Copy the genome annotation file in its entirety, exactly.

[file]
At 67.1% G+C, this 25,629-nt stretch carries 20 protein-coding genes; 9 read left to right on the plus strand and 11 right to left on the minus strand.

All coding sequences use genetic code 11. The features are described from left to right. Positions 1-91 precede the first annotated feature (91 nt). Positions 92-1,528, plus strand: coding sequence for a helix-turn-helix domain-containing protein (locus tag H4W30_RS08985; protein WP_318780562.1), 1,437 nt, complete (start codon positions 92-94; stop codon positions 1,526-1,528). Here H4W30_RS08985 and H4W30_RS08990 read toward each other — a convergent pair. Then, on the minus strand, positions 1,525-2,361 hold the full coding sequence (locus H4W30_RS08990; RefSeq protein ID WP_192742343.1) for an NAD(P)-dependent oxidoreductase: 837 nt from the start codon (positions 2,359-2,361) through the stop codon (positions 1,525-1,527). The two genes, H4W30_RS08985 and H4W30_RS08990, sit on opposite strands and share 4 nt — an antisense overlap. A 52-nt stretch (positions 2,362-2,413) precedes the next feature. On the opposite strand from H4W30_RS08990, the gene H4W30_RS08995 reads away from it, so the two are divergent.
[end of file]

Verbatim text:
At 67.1% G+C, this 25,629-nt stretch carries 20 protein-coding genes; 9 read left to right on the plus strand and 11 right to left on the minus strand.

All coding sequences use genetic code 11. The features are described from left to right. Positions 1-91 precede the first annotated feature (91 nt). Positions 92-1,528, plus strand: coding sequence for a helix-turn-helix domain-containing protein (locus tag H4W30_RS08985; protein WP_318780562.1), 1,437 nt, complete (start codon positions 92-94; stop codon positions 1,526-1,528). Here H4W30_RS08985 and H4W30_RS08990 read toward each other — a convergent pair. Then, on the minus strand, positions 1,525-2,361 hold the full coding sequence (locus H4W30_RS08990; RefSeq protein ID WP_192742343.1) for an NAD(P)-dependent oxidoreductase: 837 nt from the start codon (positions 2,359-2,361) through the stop codon (positions 1,525-1,527). The two genes, H4W30_RS08985 and H4W30_RS08990, sit on opposite strands and share 4 nt — an antisense overlap. A 52-nt stretch (positions 2,362-2,413) precedes the next feature. On the opposite strand from H4W30_RS08990, the gene H4W30_RS08995 reads away from it, so the two are divergent.